Today, my boys — and countless other kids — headed back to school. While I’m sure the Xbox will miss them terribly, it’s definitely time for them to re-engage their brains with something more taxing than figuring out whose turn it is to “kick some butt” at Madden15.
Yep, definitely time to get back to language arts and improving vocabulary.
But if the photo of them I took getting ready to head to the school bus is any indication, vocabulary is the least of our worries:
Our real worry might be that we need to reinforce what it means to behave in such a way that they come home safely each day. And by safely, I mean 1) in one piece, 2) with no notices from teachers of inappropriate behavior, 3) with no “where is your child’s homework?” messages, 3) as germ-free as possible, and 4) having not generated a call to me or their dad from anyone with the word ‘principal’, ‘counselor’, ‘police’, or ‘officer’ as part of a job title.
My young teenage boys tend to block out my voice — especially when the words “clean up”, “pick up”, “stop that”, “knock it off”, and “I better not have to tell you again” are used. But, I decided to review some important safety messages with them for the start of the school year anyway.
When it comes to…
- Cell phone safety: You do not need your cell phone with you to function effectively as a 7th or 8th grader in middle school.
- Yes, I know that your friends Jacob, Owen, Jake, Brett A, Brett B, Ben, Nick, Ty, and every other kid in your class gets to bring their cell phone to school because their parents are cool and I suck. But I need you to focus on school work when you are at school — not Snapchatting, Instagramming, Facebooking, and/or Tweeting.
- Nice try, but you won’t need the calculator on your cell phone, because I forked out $25 for a scientific calculator for you to use in Algebra.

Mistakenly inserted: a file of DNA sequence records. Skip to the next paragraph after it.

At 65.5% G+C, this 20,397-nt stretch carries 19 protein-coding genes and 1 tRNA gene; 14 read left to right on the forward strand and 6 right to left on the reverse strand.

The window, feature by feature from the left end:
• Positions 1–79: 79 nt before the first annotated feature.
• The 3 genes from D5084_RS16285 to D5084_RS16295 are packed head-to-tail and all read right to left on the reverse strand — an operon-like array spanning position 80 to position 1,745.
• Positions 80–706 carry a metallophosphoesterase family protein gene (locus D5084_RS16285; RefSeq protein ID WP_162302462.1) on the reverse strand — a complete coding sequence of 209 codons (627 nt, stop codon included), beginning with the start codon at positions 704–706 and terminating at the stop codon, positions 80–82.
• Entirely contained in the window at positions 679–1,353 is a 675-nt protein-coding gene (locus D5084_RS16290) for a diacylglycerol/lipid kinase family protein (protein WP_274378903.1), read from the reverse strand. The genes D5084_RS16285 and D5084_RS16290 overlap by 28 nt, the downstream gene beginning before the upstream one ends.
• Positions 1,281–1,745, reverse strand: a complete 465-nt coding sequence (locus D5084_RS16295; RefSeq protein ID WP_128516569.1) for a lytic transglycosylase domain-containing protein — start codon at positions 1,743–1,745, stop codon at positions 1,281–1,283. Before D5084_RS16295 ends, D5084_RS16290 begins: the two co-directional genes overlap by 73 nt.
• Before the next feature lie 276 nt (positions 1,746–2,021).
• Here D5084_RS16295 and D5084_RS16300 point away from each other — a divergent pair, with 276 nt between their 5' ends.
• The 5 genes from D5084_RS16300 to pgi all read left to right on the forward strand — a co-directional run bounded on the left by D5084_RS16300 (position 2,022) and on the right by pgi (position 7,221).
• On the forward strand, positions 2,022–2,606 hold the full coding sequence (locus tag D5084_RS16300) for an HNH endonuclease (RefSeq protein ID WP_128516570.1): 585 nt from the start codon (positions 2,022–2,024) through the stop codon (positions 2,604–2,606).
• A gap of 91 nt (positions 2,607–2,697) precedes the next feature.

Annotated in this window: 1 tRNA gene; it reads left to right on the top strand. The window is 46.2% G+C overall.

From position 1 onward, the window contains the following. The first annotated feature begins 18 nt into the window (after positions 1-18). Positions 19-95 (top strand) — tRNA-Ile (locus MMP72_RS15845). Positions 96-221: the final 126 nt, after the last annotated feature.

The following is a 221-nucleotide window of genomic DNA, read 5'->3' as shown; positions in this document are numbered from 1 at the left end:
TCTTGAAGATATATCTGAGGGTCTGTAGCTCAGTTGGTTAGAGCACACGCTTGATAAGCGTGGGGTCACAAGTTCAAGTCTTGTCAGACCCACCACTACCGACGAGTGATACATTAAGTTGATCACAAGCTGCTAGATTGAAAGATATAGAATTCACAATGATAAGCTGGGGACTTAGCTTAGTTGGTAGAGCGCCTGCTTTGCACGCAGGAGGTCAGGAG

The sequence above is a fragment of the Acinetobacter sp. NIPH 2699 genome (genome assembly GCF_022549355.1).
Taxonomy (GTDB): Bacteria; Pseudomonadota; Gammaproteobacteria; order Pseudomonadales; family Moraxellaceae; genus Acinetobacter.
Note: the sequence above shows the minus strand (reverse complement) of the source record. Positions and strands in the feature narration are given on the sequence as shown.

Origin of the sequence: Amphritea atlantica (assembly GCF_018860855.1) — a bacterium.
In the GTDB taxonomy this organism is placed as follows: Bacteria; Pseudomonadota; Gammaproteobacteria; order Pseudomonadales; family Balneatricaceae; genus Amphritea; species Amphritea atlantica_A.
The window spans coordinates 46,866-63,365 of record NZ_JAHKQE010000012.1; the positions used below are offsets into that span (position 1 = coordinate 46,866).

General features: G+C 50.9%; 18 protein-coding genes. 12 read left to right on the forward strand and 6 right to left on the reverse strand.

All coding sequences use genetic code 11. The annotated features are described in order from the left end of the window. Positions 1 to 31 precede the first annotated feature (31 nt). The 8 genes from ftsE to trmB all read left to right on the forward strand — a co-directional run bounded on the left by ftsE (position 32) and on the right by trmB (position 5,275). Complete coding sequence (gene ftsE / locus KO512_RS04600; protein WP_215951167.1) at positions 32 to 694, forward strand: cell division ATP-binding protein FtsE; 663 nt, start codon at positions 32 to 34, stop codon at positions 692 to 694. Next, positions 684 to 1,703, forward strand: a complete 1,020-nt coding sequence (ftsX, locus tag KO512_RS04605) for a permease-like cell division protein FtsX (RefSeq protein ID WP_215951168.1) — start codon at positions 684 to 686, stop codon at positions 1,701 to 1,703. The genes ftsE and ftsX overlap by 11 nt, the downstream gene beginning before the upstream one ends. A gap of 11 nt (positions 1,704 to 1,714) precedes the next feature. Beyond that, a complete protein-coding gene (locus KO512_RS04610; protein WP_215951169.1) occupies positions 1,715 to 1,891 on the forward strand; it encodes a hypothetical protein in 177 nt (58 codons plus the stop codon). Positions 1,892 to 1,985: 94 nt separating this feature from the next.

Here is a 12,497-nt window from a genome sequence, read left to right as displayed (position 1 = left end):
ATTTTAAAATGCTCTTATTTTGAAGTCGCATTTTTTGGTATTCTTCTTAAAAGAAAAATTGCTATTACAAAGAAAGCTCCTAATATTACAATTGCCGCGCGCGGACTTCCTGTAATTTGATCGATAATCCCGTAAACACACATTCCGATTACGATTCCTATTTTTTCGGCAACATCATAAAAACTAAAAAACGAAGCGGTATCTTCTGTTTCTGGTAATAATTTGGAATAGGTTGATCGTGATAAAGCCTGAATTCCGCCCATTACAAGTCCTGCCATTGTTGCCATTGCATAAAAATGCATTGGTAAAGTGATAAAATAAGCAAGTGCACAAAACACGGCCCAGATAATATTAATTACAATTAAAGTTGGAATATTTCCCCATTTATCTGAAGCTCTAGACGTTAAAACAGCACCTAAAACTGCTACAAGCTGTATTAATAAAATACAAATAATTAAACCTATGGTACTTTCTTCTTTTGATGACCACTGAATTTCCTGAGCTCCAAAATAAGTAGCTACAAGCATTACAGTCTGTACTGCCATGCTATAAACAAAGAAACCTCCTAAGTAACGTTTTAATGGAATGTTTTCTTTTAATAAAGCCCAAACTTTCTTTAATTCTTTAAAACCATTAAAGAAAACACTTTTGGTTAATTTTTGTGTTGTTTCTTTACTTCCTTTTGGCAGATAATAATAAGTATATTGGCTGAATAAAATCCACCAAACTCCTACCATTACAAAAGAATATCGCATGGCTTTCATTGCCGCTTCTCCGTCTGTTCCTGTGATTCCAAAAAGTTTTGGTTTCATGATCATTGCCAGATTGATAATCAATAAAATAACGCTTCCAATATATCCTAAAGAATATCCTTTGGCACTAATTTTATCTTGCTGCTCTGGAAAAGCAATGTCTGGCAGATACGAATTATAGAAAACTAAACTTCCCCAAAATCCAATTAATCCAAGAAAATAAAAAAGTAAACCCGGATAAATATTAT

- And you won’t need your cell phone to reach me in case of emergency. There is a phone in the principal’s office and the school bus drivers all have a cell phone. Besides, if I get a call from the principal’s office, it better be because you’re sick, or you’ve broken your leg, or you’ve just won the Nobel prize. You feelin’ me?
- Food safety: You need energy, and food is your fuel. At lunch, food is for eating and will provide the fuel you need to be alert and stay focused in the afternoon. And just to be clear, food is not for:
- throwing: the last thing I need is for you to use your PB&J sandwich as a projectile that accidentally lands on the nut-free table, jeopardizing any classmate with an allergy.
- smashing: if you make a mess, you will be cleaning it, not the janitor. Same rules apply at home: substitute ‘your mom’ for ‘the janitor’.
- trading: eat what ya brung (or in my kids’ cases – what ya bought).
- taking pictures of and posting to social media: see cell phone safety above.
- experimenting with: gross. Just gross.
- teasing people with: see cell phone safety above with regard to phone calls from principals and/or counselors.
- Germ safety: You are no longer a toddler shoving everything not nailed down into your mouth (with the exception of cheeseburgers and fries). This means your (most likely dirty) hands should be not touching everything within your ever-widening wing span. Here are some good rules for keeping germs where they belong, which — to be clear — is Not. On/In. You.
- Those dispensers of soap in the bathroom: USE THEM.
- Those dispensers of hand sanitizer located throughout the school: USE THEM.
- Those boxes of tissues we send in at the request of your teachers: USE THEM.
- Wet willies and spit balls: No. JUST NO.
- Crayons, markers, and other writing instruments: OUT OF YOUR MOUTH. You never know who else has been gnawing on them, what’s at the bottom of the bookbag where they have been residing, or — heaven help us! — what they are made of.
- Handling someone else’s cell phone: No. JUST NO.
- Sharing drinks at lunch: No. JUST NO.
- Coughing into the sleeve of your shirt and not into the face of your friend(s): YES! ALWAYS YES!
Have a safe school year boys. This will be great practice, because wait until you see the safety rules I’m working on for your next Summer vacation.